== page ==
The effect of a heat wave on plant performance
An immediate and significant decline in Anet was observed in seedlings that were subjected to a +12°C heat wave, but not in seedlings subjected to a +6°C heat wave. Our first hypothesis, that heat waves would be more detrimental to Anet than a constant elevation of air temperature, was confirmed, but it depended on the severity of the heat wave. Our results were similar to results of studies that imposed short term temperature increases on other plant species, for example, Phaseolus vulgaris (Hüve et al., 2011), Quercus pubescens (Haldimann & Feller, 2004), Pisum sativum (Haldimann & Feller, 2005) and Vitis amurensis (Luo et al., 2011). These studies applied the temperature treatment for a few hours, while we imposed the temperature treatments for a week. After the third day of the +12°C heat wave, Anet values stabilized at positive values and did not show signs of further reduction, indicating that the photosynthetic apparatus did not accrue additional stress or damage as the heat wave continued. During the heat-wave period, we observed a slow decline in Anet of the Tamb and Tamb + 3 seedlings of Q. rubra at ambient [CO2]. As the ambient temperature was higher during this period when compared with the period before the heat wave (Table 1), air temperature might have been supra-optimal for photosynthesis (Gunderson et al., 2010).
Decreases in photosynthetic performance in response to heat stress have generally been attributed to stomatal limitations, increased respiration, photorespiration and/or heat damage to different parts of the photosynthetic apparatus (Saxe et al., 2001). As gs was not reduced during the heat wave in either P. taeda or Q. rubra, reductions in Anet cannot be explained by stomatal limitation. We found that gs was negatively related to leaf temperature in P. taeda but not in Q. rubra. Reports of the response of gs to heat stress have been highly variable. For example, a decrease in gs with rising temperature was reported in two oak species (Quercus macrocarpa and Quercus muehlenbergii) (Hamerlynck & Knapp, 1996), an increase was reported in gs in wheat (Triticum aestivum) and barley (Hordeum vulgare) (Bunce, 2000) and soybean (Glycine max) (Wilson & Bunce, 1997), and no change in gs was reported in two eucalyptus species (Eucalyptus saligna and Eucalyptus sideroxylon)(Ghannoum et al., 2010). We also found no significant relationships between VPD and gs, perhaps because of the high temperatures and VPDs in which the experiment was conducted. Similar to findings in P. taeda (Bongarten & Teskey, 1986; Teskey et al., 1986), gs exhibited diminished responses to changes in VPD at high values of VPD. It was noted by Salvucci & Crafts-Brandner (2004a) that plants under heat stress, in the presence of adequate water supply, keep their stomata open to evaporatively reduce their leaf temperature. We observed no stomatal closure and high transpiration rates during the heat wave, suggesting that seedlings of P. taeda and Q. rubra employed transpirational cooling to cope with heat stress. This result raises potential concerns about depletion of soil water if heat waves persist in time or increase in severity (Heath, 1998). In the absence of an adequate water supply it can be expected that leaf temperature will rise substantially, leading to more severe reductions in photosynthetic performance, and possibly increased tree mortality (Allen et al., 2010; Albert et al., 2011).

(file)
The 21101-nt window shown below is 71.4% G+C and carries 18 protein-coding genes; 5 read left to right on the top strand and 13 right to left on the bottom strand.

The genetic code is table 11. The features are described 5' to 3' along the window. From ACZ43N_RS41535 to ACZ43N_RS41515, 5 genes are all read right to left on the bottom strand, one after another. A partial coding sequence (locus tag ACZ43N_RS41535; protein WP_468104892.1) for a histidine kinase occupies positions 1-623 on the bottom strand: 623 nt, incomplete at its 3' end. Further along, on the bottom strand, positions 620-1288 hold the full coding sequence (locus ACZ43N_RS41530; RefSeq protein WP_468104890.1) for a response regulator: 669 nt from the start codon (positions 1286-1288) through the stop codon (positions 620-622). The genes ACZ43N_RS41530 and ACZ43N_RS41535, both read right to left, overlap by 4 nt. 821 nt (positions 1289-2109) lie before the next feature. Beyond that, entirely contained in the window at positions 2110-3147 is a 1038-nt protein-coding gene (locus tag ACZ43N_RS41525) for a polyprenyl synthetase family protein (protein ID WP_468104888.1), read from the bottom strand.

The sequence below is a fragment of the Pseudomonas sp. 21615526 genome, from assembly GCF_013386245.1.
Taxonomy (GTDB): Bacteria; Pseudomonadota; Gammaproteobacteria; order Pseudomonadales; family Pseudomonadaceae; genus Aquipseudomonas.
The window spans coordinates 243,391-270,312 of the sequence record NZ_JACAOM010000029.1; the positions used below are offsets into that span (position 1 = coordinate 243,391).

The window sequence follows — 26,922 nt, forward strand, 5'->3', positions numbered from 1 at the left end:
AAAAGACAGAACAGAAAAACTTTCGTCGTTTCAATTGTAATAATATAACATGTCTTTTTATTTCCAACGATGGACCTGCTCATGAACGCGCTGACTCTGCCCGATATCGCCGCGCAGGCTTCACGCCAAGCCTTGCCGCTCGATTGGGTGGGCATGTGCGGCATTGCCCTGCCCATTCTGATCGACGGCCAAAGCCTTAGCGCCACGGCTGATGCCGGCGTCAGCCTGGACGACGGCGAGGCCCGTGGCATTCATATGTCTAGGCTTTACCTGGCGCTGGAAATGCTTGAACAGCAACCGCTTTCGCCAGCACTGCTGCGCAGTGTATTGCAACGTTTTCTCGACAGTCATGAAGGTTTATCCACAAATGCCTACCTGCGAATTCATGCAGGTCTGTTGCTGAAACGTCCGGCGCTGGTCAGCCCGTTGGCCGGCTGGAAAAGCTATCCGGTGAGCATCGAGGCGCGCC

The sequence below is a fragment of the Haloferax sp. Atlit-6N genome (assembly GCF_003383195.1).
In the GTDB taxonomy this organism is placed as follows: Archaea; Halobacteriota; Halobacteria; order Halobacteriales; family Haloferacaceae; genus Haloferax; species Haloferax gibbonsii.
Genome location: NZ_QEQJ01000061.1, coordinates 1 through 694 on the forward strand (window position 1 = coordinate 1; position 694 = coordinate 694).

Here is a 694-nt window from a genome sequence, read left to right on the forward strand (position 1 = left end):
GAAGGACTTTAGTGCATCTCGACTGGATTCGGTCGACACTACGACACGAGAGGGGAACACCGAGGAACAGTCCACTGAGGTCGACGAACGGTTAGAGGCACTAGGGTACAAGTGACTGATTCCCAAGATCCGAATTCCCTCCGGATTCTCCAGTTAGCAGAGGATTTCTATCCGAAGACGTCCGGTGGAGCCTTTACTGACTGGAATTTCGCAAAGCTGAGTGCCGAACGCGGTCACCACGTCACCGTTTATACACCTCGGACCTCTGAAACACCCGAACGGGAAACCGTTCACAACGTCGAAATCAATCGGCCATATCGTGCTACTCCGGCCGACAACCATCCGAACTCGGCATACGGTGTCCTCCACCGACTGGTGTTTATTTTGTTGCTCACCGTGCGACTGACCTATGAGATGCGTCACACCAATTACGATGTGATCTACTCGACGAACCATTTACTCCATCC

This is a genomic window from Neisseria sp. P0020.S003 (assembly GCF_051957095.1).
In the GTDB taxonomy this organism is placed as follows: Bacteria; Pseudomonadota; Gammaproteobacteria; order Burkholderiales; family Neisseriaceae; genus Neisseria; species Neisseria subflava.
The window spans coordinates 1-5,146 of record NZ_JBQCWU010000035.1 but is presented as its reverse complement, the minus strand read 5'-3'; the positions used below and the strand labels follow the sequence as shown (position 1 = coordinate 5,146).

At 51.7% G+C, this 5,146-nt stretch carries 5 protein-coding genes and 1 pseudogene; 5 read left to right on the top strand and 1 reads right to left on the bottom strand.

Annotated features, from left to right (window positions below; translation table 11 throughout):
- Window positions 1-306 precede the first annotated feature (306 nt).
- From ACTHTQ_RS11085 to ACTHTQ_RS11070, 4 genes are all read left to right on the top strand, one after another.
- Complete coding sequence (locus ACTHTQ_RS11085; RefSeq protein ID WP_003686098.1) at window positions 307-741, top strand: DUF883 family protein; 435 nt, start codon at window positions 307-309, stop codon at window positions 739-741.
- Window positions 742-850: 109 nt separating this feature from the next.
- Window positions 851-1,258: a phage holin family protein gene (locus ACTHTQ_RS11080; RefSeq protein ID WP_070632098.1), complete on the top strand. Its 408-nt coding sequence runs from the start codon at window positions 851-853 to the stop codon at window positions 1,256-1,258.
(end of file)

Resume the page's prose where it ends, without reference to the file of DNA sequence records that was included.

As the +12°C heat wave caused no apparent stomatal limitations to the diffusion of [CO2], inhibition of the photosynthetic apparatus must have contributed to the reduction in Anet. It has been shown that PSII is a thermolabile component of the photosynthetic apparatus. For example, thermal deactivation of oxygen evolution in PSII was observed in spinach (Spinacia oleracea)(Pueyo et al., 2002). In addition to reduction in oxygen evolution, heat stress has been shown to cause increased proton permeability of the thylakoid membranes (Bukhov et al., 1999), limitation of electron transport (Wise et al., 2004), cellular lesions (Hüve et al., 2011) and reversible deactivation of Rubisco activase (Haldimann & Feller, 2004; Salvucci & Crafts-Brandner, 2004b; Sharkey, 2005; Allen et al., 2010), all of which result in decreased photosynthetic activity.
InPAHW12 and PEHW12 we found a decrease in F0′ in response to the heat wave (data not shown). This result is consistent with the findings of Haldimann & Feller (2004), and suggests that the thylakoid membrane was not significantly damaged and was stable during heat stress. In contrast to P. taeda, an increase in F0′ was found inQAHW12, which indicates increased thylakoid proton permeability. This finding is in contrast to Ghouil et al. (2003), who concluded that through acclimatization, the thermal stability of the thylakoid membrane was enhanced in Q. suber seedlings exposed to temperatures up to 50°C. A similar acclimatization process may have taken place with repeated exposure to heat waves in P. taeda, but not in Q. rubra. Our analysis showed a similar relationship between Anet and ΦPSII values in QAHW12 and QEHW12. This relationship indicates that electron transport was reduced by heat stress in Q. rubra, resulting in a reduction in the production of ATP and NADPH, which would eventually cause reduced Anet. Values of ΦPSII remained constant for PAHW12 and PEHW12, which indicates maintenance of electron transport during the heat wave. As electron transport remained constant but a decrease in Anet was observed in both PAHW12 and PEHW12, electrons must have been transferred to alternative sinks such as photorespiration. Because increased leaf temperature results in reduced CO2 solubility relative to O2, it is likely that photorespiration increased during the heat wave (Wang et al., 2012). Photorespiration provides a mechanism that prevents over-reduction of the electron transport chain, thus protecting the photosynthetic apparatus from heat stress (Wingler et al., 2000; Leakey et al., 2003). In addition, a significant reduction in Fv′/Fm′ was found for PAHW12 and PEHW12, indicating a reduction in the efficiency of excitation energy capture and an increase in the thermal dissipation of excitation energy (Maxwell & Johnson, 2000; Rohacek, 2002).